Who do you complain to when you are angry at how your complaint is handled?

Many of us are left frustrated at how our complaints are handled.
Many of us are left frustrated at how our complaints are handled.

If you’ve made a complaint but you’re still not happy, where do you turn when things go wrong (after Resolver, of course)? The answer’s simple – go to an ombudsman.

Ombudsmen (and women) are best thought of as experts in their various fields and are a bit like judges. When you make a complaint to them, they don't just look at the legal stuff, they are able to look at what's fair and reasonable. If an ombudsman agrees with your case they have lots of ways to make things right, including telling businesses to pay compensation.

We love ombudsmen at Resolver. They’re free, fair and fabulous. But when it comes to using different ones, there can be some frustrations, both for me and for people using them.

Martin Lewis and the team at MoneySavingExpert recently released a report written in partnership with the Government that took a look at all of the existing ombudsmen. It’s a really interesting read and I must say, I agree with all the key points – and one in particular.

Not all ombudsmen are created equal. For example, Ombudsman Services and the Financial Ombudsman – who can look at money matters, energy, communications and more – have sweeping powers and are a real force for good, helping millions of people. But other schemes don’t have the same powers, which means that businesses in some sectors aren’t being held to account properly when they get things wrong.

One of the big problems with having a different kind of service with varying rules for every business sector (from parking to pensions) is it can be really confusing if the rules between schemes are contradictory. Many people suggested that having a bad experience with one ombudsman scheme meant they were less likely to use any ombudsman. That really worries me –unresolved complaints leave a bitter taste in the mouth.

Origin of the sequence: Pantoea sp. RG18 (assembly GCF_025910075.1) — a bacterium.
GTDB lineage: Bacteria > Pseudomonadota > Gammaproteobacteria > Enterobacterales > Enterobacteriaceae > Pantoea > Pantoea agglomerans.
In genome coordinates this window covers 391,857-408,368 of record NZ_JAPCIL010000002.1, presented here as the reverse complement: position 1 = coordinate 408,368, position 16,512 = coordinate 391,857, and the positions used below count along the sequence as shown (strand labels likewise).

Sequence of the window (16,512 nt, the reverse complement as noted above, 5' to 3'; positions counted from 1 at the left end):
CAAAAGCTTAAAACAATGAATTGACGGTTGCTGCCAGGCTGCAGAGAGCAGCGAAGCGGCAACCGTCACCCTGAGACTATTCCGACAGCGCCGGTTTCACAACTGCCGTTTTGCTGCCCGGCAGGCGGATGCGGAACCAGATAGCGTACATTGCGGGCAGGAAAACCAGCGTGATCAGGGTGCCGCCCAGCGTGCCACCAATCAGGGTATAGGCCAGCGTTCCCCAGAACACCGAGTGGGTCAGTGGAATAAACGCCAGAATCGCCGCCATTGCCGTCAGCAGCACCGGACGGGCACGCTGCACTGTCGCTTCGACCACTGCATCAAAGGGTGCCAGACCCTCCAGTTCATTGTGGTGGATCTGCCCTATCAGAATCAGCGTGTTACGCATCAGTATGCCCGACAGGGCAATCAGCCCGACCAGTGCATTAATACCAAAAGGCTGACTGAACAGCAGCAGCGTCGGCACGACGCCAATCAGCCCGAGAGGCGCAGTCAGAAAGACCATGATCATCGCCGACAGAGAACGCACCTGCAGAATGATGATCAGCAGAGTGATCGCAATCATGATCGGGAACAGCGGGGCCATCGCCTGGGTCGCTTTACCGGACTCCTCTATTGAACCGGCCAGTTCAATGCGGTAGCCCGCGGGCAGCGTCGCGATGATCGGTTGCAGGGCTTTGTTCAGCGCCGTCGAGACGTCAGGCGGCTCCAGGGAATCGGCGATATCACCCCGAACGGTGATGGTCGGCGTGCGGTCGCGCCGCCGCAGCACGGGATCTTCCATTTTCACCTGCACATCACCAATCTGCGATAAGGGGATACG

Ombudsmen are important for lots of reasons. Knowing we’ve got somewhere to turn if something goes wrong actually helps us have more faith in certain industries. In many ways, ombudsmen are our safety net – we aren’t guaranteed to get what we want, but we should get a fair hearing.

Even though having a free way to get a complaint resolved is great, it’s really important to revisit the powers these schemes have and ask "can we do this better?"

At the moment, if you make a complaint the business usually has eight weeks to resolve the matter (some have much longer periods). It’s one thing to standardise this timescale to eight weeks for everything.

But the report goes further. It correctly points out that with modern technology, eight weeks is far to long for most complaints. Why not radically reduce that time? I also believe it’s really important to publish as much as possible about the complaints ombudsmen receive, so we can all see what firms are getting right – and wrong.

As far as I’m concerned, it’s clear that every industry needs an ombudsman. Each ombudsman should have the same powers and should be able to make firms cough up compensation where it’s appropriate.

It’s not a big stretch to introduce this "gold standard" for all ombudsmen everywhere. And in just the same way that I’ve worked hard to make the process of making a complaint simple and the same for everything, it’s time to focus on what happens if you want to take things further. Bring on the mega ombudsmen! The nation needs you!

What do you think? What powers should ombudsmen have – and where do we need one most? Get in touch at press@resolver.co.uk. Find out more about your rights and make a complaint at www.resolver.co.uk.